If you cannot pay your debts in full over an extended period of time, you may be able to legally write off some or all of them using the options below.
Formal debt solutions such as these require guidance from a recognised money advisor prior to taking them up – this may be from a charity or a licensed Insolvency Practitioner, for example. The options below also need to be administered by a Trustee.
The type and level of your debt will dictate which of these options is most suitable in your circumstances.
Trust Deeds allow you to write off a proportion of your debt after a specific period of time. This is agreed when the Trust Deed is set up. You need the help of a registered money advisor or Insolvency Practitioner to negotiate with your creditors regarding the monthly amount to be paid.
Trust Deeds are generally used for unsecured loans such as credit card debt, bank overdrafts or utility arrears. Your assets pass into the hands of a Trustee, who administers the Deed and distributes payment among your creditors.
Set-up charges for this option vary from around £3,000 to £5,000, and these are deducted from your monthly payments.
Trust Deeds generally last for 3-4 years, after which time your remaining debt will be written off. Your Trust Deed becomes protected if after 5 weeks’ of being advertised in the Register of Insolvencies, your creditors do not object.
A Protected Trust Deed means that creditors can no longer take legal action against you to recover their debt as long as you make the payments stipulated.
Bankruptcy is usually an option of last resort, and one which allows you to write off most of your debts. Once bankrupt, your assets pass into the hands of a Trustee who may sell them to realise money to pay creditors.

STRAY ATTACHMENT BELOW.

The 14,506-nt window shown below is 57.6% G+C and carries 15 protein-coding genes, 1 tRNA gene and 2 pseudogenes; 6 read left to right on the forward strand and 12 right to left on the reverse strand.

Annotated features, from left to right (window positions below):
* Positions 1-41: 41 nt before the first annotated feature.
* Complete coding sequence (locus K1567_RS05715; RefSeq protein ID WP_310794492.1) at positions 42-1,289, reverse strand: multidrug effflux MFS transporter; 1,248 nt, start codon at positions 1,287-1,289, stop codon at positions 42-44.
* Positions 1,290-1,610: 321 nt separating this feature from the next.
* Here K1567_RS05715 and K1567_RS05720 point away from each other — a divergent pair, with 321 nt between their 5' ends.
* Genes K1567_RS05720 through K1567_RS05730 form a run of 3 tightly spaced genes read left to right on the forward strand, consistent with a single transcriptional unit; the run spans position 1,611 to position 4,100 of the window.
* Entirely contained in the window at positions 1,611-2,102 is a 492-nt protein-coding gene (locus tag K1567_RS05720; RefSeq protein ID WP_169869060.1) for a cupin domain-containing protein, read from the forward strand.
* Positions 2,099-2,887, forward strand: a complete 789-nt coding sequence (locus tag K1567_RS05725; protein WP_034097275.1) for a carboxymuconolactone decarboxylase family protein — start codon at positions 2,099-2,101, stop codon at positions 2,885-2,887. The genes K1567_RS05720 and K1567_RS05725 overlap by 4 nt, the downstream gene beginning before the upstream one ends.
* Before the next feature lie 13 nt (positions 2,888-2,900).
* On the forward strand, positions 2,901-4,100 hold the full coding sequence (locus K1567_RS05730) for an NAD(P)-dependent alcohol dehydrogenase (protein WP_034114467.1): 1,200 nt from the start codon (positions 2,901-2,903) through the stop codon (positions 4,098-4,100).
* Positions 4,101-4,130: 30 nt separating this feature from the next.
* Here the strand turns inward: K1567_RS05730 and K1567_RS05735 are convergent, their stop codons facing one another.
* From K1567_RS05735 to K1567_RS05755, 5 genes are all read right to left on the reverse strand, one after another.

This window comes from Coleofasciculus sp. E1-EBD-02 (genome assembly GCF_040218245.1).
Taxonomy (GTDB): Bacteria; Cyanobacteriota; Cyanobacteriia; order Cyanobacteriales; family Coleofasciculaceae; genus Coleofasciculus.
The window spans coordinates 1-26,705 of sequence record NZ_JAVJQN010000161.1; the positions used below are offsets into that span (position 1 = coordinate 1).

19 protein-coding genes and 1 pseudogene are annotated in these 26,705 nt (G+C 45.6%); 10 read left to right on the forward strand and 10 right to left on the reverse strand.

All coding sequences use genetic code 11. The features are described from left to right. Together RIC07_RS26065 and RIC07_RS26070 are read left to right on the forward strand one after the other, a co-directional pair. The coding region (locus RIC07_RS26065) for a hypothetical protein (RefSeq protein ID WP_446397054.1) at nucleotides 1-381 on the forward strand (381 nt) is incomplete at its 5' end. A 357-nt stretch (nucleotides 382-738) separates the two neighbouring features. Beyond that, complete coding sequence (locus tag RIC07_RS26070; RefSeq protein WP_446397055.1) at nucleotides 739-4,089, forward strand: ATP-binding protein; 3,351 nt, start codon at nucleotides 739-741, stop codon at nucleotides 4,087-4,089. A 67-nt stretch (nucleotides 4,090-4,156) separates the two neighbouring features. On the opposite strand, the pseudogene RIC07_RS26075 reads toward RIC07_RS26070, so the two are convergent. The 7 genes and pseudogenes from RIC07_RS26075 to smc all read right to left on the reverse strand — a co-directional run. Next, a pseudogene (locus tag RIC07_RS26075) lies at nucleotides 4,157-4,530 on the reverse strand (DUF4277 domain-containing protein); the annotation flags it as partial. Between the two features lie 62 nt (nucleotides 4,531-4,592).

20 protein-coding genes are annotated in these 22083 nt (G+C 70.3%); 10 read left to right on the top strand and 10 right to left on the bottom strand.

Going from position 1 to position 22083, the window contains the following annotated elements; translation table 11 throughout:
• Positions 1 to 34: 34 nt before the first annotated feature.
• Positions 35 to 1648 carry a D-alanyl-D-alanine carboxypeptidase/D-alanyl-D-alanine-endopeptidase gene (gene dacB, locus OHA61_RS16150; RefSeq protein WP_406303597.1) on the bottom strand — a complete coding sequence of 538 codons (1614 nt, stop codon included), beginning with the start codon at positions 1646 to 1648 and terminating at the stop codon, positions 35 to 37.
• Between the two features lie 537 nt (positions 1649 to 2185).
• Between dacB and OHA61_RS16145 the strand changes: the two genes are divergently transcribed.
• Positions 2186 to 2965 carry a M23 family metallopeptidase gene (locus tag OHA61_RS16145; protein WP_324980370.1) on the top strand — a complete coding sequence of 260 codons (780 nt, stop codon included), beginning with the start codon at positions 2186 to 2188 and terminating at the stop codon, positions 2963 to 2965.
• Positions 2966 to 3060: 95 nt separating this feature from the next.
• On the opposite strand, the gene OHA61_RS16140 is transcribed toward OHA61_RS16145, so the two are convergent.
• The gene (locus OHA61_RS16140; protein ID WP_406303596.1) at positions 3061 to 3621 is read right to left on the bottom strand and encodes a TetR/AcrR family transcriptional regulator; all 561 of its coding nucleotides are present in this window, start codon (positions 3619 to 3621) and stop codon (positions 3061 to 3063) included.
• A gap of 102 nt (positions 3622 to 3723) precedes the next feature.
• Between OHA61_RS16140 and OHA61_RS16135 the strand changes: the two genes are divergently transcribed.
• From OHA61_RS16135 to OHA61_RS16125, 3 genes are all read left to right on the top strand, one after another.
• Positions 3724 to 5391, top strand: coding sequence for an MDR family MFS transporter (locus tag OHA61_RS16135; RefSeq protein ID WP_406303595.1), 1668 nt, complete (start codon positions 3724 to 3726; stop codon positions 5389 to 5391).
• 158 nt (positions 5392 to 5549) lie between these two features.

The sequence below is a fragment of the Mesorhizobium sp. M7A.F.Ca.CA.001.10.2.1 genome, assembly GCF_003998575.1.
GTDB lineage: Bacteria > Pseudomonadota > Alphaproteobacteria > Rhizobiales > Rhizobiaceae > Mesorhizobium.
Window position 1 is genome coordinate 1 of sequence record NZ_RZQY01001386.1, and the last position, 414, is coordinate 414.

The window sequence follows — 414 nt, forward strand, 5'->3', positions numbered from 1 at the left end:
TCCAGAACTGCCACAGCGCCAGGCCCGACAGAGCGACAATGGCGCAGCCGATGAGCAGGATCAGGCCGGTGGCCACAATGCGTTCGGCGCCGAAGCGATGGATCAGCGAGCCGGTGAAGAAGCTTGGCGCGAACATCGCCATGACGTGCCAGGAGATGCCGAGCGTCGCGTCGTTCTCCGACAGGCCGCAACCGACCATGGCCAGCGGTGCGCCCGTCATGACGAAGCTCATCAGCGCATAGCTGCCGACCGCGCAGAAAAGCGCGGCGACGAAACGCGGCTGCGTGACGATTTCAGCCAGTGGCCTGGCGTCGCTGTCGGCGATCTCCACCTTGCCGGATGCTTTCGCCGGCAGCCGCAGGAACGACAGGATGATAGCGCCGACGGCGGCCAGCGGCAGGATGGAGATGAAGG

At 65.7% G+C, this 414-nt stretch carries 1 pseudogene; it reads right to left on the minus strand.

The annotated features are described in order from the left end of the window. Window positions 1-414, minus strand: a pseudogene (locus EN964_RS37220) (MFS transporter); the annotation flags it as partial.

There are three ways to enter bankruptcy:
Bankruptcy generally lasts for one year (apart from MAP bankruptcy which may be six months), after which time you will be able to start rebuilding your credit file.
In certain circumstances your creditor may agree to write off your debts, either in part or in full. If you are suffering from serious illness, for example, and there is no hope of repaying the amounts owed, they might be persuaded to take no further action.
You will need to provide proof of your situation, however, and it is advisable to seek professional guidance from a registered money advisor or licensed Insolvency Practitioner. You should make sure that any agreement from creditors is confirmed in writing.
Scotland Debt Solutions have offices throughout Scotland, and have a long track record of successfully guiding people out of debt.
Universal Credit (UC), Housing Benefit, and the Council Tax Reduction Scheme are just three types of benefits in Scotland but what happens if you're in debt?
The Covid crisis has caused debt problems for thousands of people in Scotland. One common debt concern is car repayments. Read our car finance advice here.
Our Scottish based team can help advise you on your debt problems.